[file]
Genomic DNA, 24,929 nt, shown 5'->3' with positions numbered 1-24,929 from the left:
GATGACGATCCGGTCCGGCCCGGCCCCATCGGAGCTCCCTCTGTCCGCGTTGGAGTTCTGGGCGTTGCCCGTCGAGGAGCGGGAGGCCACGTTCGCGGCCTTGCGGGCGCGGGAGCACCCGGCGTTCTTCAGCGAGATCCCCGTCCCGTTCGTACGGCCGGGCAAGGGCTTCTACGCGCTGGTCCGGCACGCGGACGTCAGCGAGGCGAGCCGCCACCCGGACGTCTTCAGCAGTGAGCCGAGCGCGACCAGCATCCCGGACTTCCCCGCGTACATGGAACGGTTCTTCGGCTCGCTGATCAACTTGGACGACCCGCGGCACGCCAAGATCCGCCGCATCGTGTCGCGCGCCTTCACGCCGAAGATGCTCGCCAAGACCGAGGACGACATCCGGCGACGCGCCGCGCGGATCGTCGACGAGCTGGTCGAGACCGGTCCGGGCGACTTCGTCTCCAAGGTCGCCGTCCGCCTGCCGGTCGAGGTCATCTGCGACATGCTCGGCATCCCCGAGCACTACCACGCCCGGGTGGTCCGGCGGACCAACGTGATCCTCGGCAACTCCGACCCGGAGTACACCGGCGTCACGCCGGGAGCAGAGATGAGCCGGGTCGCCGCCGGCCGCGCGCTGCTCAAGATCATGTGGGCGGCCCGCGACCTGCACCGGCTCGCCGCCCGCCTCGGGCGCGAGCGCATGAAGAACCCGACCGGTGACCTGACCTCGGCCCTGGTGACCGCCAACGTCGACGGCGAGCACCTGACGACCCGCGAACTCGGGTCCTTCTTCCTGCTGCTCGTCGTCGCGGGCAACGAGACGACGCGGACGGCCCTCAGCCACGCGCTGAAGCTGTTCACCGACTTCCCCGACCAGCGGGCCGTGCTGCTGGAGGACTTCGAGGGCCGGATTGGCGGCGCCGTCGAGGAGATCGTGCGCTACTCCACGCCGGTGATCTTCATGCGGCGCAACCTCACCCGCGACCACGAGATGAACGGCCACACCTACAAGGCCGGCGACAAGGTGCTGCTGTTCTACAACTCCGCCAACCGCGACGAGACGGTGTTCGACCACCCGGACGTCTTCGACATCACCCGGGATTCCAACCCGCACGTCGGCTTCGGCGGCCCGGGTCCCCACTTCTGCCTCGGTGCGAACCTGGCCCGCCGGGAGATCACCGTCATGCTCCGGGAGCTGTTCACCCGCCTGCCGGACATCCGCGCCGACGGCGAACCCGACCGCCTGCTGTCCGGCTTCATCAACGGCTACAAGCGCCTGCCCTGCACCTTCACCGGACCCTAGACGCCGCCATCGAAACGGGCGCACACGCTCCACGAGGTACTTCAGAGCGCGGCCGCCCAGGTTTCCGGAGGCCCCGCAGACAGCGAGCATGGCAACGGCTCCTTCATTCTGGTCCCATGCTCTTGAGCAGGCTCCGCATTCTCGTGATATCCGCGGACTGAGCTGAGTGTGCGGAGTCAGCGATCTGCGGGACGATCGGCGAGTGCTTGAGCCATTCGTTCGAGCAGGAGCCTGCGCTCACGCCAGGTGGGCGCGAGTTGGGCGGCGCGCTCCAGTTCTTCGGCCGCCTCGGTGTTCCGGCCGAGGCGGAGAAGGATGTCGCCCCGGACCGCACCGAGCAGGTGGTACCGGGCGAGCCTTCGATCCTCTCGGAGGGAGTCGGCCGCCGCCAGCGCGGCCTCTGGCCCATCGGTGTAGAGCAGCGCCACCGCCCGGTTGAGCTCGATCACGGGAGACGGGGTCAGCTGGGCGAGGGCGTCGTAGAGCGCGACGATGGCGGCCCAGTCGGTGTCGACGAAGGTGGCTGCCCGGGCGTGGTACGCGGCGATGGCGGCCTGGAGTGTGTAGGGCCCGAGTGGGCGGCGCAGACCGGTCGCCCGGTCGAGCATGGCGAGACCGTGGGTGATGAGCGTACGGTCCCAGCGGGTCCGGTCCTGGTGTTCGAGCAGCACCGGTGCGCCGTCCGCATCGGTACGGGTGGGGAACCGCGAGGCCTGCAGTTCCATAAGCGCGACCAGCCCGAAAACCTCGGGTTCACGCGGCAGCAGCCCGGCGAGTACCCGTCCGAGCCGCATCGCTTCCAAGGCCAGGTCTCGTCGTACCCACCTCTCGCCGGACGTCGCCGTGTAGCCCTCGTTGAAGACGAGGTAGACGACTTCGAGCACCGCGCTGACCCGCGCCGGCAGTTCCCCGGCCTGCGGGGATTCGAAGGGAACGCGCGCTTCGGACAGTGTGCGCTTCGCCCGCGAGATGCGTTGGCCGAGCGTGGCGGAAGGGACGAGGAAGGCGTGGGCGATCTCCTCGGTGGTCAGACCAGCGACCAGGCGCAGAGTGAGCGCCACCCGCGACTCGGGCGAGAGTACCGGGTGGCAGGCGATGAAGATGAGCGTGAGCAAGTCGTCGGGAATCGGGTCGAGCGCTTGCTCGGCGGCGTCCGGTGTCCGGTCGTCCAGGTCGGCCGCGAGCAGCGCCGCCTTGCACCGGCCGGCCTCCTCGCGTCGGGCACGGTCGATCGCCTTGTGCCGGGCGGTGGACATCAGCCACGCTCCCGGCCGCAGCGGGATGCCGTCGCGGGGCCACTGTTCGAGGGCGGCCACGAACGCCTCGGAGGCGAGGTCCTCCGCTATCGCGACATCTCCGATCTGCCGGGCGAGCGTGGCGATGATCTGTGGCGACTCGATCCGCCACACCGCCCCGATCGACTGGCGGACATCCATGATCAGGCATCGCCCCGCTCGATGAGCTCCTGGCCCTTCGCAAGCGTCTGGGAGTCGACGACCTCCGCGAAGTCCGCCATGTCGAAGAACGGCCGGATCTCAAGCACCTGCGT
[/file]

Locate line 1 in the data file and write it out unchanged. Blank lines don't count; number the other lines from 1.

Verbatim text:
Genomic DNA, 24,929 nt, shown 5'->3' with positions numbered 1-24,929 from the left: